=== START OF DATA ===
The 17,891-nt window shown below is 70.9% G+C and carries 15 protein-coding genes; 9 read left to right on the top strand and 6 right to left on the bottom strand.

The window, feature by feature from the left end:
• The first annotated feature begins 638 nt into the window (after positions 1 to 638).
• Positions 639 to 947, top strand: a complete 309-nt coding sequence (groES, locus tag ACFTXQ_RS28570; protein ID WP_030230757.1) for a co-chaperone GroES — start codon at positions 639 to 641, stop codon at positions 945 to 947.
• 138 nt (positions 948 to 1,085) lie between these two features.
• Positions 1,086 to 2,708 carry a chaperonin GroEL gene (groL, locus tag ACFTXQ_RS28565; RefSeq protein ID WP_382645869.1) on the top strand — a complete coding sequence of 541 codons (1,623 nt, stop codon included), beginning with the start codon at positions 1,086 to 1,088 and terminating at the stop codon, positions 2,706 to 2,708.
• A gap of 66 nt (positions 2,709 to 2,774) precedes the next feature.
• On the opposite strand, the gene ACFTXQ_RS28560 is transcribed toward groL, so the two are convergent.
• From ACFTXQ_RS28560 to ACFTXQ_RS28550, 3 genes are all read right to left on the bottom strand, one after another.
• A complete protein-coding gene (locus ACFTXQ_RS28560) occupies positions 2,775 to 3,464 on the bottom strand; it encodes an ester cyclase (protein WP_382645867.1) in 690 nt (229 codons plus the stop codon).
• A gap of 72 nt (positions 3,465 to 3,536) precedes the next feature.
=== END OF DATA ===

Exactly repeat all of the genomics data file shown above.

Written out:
The 17,891-nt window shown below is 70.9% G+C and carries 15 protein-coding genes; 9 read left to right on the top strand and 6 right to left on the bottom strand.

The window, feature by feature from the left end:
• The first annotated feature begins 638 nt into the window (after positions 1 to 638).
• Positions 639 to 947, top strand: a complete 309-nt coding sequence (groES, locus tag ACFTXQ_RS28570; protein ID WP_030230757.1) for a co-chaperone GroES — start codon at positions 639 to 641, stop codon at positions 945 to 947.
• 138 nt (positions 948 to 1,085) lie between these two features.
• Positions 1,086 to 2,708 carry a chaperonin GroEL gene (groL, locus tag ACFTXQ_RS28565; RefSeq protein ID WP_382645869.1) on the top strand — a complete coding sequence of 541 codons (1,623 nt, stop codon included), beginning with the start codon at positions 1,086 to 1,088 and terminating at the stop codon, positions 2,706 to 2,708.
• A gap of 66 nt (positions 2,709 to 2,774) precedes the next feature.
• On the opposite strand, the gene ACFTXQ_RS28560 is transcribed toward groL, so the two are convergent.
• From ACFTXQ_RS28560 to ACFTXQ_RS28550, 3 genes are all read right to left on the bottom strand, one after another.
• A complete protein-coding gene (locus ACFTXQ_RS28560) occupies positions 2,775 to 3,464 on the bottom strand; it encodes an ester cyclase (protein WP_382645867.1) in 690 nt (229 codons plus the stop codon).
• A gap of 72 nt (positions 3,465 to 3,536) precedes the next feature.